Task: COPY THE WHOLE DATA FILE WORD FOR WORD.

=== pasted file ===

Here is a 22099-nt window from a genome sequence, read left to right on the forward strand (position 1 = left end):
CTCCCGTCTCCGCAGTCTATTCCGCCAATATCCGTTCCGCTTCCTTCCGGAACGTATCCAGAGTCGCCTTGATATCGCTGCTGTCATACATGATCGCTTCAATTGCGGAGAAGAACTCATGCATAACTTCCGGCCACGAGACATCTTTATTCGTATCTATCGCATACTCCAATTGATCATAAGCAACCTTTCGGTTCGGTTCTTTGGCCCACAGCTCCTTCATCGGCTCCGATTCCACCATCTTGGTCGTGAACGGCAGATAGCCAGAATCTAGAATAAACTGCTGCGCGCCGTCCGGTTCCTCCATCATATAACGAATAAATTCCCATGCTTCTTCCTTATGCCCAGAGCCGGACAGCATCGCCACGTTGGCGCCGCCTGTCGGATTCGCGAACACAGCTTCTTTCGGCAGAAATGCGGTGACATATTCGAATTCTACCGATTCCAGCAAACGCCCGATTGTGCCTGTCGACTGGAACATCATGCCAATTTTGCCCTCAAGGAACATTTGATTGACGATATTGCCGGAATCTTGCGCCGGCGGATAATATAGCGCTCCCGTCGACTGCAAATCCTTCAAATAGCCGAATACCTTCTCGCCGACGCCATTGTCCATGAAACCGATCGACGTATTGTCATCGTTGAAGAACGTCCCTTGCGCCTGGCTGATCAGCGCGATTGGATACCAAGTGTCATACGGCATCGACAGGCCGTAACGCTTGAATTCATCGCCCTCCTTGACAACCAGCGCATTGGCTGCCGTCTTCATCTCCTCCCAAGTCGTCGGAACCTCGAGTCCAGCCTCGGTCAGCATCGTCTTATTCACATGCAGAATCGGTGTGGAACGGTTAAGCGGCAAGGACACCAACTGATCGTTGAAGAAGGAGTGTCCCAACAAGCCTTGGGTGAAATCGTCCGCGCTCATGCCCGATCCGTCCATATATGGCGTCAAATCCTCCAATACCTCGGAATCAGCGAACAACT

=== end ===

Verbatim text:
Here is a 22099-nt window from a genome sequence, read left to right on the forward strand (position 1 = left end):
CTCCCGTCTCCGCAGTCTATTCCGCCAATATCCGTTCCGCTTCCTTCCGGAACGTATCCAGAGTCGCCTTGATATCGCTGCTGTCATACATGATCGCTTCAATTGCGGAGAAGAACTCATGCATAACTTCCGGCCACGAGACATCTTTATTCGTATCTATCGCATACTCCAATTGATCATAAGCAACCTTTCGGTTCGGTTCTTTGGCCCACAGCTCCTTCATCGGCTCCGATTCCACCATCTTGGTCGTGAACGGCAGATAGCCAGAATCTAGAATAAACTGCTGCGCGCCGTCCGGTTCCTCCATCATATAACGAATAAATTCCCATGCTTCTTCCTTATGCCCAGAGCCGGACAGCATCGCCACGTTGGCGCCGCCTGTCGGATTCGCGAACACAGCTTCTTTCGGCAGAAATGCGGTGACATATTCGAATTCTACCGATTCCAGCAAACGCCCGATTGTGCCTGTCGACTGGAACATCATGCCAATTTTGCCCTCAAGGAACATTTGATTGACGATATTGCCGGAATCTTGCGCCGGCGGATAATATAGCGCTCCCGTCGACTGCAAATCCTTCAAATAGCCGAATACCTTCTCGCCGACGCCATTGTCCATGAAACCGATCGACGTATTGTCATCGTTGAAGAACGTCCCTTGCGCCTGGCTGATCAGCGCGATTGGATACCAAGTGTCATACGGCATCGACAGGCCGTAACGCTTGAATTCATCGCCCTCCTTGACAACCAGCGCATTGGCTGCCGTCTTCATCTCCTCCCAAGTCGTCGGAACCTCGAGTCCAGCCTCGGTCAGCATCGTCTTATTCACATGCAGAATCGGTGTGGAACGGTTAAGCGGCAAGGACACCAACTGATCGTTGAAGAAGGAGTGTCCCAACAAGCCTTGGGTGAAATCGTCCGCGCTCATGCCCGATCCGTCCATATATGGCGTCAAATCCTCCAATACCTCGGAATCAGCGAACAACT